photo: Dale May
This downtown self-billed "play with music" centers on the self-absorbed front man in a failed aging rock band who is still holding on to the dream. Almost all his bandmates have to put it to rest already. He's either lashing out, or turning inward with unspoken desperation, or drinking away the pain. As portrayed with jagged anxietous energy by Grant James Varjas (also the playwright and co-songwriter) he's an often compelling character, in some respects not so far from the self-disgust of the protagonist in Talk Radio, but he's in search of a play. The other four characters in this one - including the most prominent, the guitarist ex-boyfriend - aren't written with the same depth and don't raise the dramatic stakes high enough. The passing moments of intervening challenge they provide to the main character's freefall aren't enough to keep the play (which takes place in real time at a band rehearsal) from feeling underdramatized. Whatever the structural weaknesses in his script, Varjas at least keeps things moving and knows when some levity is needed: some of the play's best moments are the band's idle conversations about other musicians. (Memorable quote: "Bowie's an ex-gay. He reneged on us!") And there is the band's music, most of it very good and all of it authentic. Perhaps the best way to enjoy 33 To Nothing is to see it as a concert crossed with a character study that hasn't quite found its groove as a play.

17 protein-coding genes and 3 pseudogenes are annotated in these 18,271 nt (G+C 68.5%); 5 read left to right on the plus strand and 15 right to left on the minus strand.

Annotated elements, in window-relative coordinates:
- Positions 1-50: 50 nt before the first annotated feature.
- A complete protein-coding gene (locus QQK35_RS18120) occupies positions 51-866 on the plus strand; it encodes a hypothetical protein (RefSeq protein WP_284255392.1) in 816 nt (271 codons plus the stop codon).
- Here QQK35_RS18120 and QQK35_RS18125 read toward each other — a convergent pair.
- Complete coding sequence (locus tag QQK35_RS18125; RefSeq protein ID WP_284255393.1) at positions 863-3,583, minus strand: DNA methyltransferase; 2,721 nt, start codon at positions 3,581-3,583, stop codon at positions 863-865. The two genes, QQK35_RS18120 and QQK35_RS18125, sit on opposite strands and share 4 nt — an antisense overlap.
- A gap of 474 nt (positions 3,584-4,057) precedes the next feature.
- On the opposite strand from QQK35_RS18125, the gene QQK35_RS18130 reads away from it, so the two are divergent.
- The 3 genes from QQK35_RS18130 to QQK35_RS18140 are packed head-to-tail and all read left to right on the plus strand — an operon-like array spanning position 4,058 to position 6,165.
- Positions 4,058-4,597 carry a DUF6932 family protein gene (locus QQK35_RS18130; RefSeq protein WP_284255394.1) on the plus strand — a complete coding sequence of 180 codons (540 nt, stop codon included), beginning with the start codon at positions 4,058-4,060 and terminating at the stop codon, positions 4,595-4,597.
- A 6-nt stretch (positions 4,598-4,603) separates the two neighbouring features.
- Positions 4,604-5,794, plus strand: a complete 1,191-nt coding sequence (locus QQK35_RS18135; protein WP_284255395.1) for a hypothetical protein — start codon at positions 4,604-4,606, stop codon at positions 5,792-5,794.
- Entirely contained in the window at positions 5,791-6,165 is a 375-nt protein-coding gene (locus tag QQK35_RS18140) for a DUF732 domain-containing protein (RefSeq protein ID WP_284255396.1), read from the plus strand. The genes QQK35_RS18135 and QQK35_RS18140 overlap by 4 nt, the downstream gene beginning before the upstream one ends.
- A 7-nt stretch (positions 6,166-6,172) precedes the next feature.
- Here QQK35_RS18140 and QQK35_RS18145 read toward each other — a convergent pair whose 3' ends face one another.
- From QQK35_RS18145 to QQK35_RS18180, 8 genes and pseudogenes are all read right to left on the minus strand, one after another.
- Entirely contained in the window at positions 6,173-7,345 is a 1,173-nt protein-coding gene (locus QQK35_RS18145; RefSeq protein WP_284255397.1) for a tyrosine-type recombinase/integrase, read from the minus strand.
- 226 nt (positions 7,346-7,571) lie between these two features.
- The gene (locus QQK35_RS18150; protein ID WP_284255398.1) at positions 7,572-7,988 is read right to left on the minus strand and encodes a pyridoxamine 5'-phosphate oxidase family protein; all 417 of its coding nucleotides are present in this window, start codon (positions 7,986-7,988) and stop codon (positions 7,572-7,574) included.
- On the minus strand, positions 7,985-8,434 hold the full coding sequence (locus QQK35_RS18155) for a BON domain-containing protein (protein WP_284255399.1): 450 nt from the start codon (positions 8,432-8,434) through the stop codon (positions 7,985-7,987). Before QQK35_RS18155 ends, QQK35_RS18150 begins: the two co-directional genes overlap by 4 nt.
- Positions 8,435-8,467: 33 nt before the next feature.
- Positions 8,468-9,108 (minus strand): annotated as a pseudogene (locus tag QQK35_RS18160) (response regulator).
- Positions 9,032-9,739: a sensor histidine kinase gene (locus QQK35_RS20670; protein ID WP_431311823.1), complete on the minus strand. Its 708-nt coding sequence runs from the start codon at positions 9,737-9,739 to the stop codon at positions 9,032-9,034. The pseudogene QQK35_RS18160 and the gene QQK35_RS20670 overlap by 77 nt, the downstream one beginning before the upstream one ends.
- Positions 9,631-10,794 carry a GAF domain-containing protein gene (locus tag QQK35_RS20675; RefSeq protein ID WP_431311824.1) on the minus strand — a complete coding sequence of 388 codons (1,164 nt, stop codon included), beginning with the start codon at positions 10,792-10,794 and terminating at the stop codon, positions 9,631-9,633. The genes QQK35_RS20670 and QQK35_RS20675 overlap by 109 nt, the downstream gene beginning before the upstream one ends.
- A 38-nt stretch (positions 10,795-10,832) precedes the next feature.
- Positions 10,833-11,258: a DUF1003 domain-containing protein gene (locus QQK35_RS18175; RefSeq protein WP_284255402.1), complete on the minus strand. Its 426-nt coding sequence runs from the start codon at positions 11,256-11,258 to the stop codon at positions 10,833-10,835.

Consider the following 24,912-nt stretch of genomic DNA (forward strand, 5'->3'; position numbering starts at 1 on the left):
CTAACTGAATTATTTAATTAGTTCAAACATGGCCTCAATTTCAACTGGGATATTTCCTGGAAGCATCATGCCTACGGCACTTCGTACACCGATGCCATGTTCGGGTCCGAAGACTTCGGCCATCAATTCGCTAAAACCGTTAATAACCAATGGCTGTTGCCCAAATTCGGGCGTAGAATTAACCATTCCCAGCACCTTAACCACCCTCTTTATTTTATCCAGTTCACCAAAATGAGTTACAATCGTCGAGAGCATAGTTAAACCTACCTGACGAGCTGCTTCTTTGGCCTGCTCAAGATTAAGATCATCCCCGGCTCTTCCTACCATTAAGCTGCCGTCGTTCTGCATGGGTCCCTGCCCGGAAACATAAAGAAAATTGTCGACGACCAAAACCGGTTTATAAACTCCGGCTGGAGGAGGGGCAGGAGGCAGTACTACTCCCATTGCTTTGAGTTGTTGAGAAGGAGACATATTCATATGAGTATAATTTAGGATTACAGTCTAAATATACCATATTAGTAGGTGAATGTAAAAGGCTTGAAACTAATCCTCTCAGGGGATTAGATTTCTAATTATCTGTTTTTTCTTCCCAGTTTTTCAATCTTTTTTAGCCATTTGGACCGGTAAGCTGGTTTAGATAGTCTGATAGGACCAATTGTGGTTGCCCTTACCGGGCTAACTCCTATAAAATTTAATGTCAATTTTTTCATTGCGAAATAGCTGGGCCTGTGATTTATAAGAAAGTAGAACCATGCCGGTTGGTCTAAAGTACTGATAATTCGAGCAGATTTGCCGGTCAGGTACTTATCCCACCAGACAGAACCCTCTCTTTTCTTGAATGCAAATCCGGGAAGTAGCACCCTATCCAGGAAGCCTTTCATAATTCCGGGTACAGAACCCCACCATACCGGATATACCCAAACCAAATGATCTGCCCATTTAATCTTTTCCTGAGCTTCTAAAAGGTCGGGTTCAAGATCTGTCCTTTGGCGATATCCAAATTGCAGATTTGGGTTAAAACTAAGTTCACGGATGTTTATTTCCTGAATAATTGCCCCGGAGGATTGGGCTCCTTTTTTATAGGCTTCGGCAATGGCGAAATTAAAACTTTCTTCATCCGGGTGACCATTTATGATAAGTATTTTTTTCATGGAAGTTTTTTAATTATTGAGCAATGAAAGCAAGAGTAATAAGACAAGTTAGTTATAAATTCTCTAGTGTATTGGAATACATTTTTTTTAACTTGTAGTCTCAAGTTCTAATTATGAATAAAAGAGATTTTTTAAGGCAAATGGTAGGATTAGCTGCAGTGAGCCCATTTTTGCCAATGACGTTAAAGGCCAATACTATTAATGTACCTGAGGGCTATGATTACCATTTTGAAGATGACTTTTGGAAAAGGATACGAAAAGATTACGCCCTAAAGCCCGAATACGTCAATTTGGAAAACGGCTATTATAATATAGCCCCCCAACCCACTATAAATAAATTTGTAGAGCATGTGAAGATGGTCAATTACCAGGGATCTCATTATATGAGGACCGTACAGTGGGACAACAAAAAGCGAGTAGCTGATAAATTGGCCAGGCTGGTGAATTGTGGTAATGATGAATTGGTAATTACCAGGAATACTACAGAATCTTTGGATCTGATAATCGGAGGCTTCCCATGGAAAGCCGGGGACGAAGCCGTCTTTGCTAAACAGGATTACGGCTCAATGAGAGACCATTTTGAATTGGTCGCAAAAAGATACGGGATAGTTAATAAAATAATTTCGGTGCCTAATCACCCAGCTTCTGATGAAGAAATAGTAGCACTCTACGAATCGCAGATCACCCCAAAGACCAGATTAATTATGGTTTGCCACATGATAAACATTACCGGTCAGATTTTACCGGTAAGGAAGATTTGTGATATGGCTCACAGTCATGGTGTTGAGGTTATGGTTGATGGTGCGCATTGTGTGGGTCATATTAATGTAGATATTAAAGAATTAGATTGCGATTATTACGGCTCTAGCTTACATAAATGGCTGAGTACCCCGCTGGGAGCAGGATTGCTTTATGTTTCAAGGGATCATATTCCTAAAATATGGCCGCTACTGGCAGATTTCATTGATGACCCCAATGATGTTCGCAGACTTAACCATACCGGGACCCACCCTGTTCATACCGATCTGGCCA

Also blogged by: [Aaron] [David]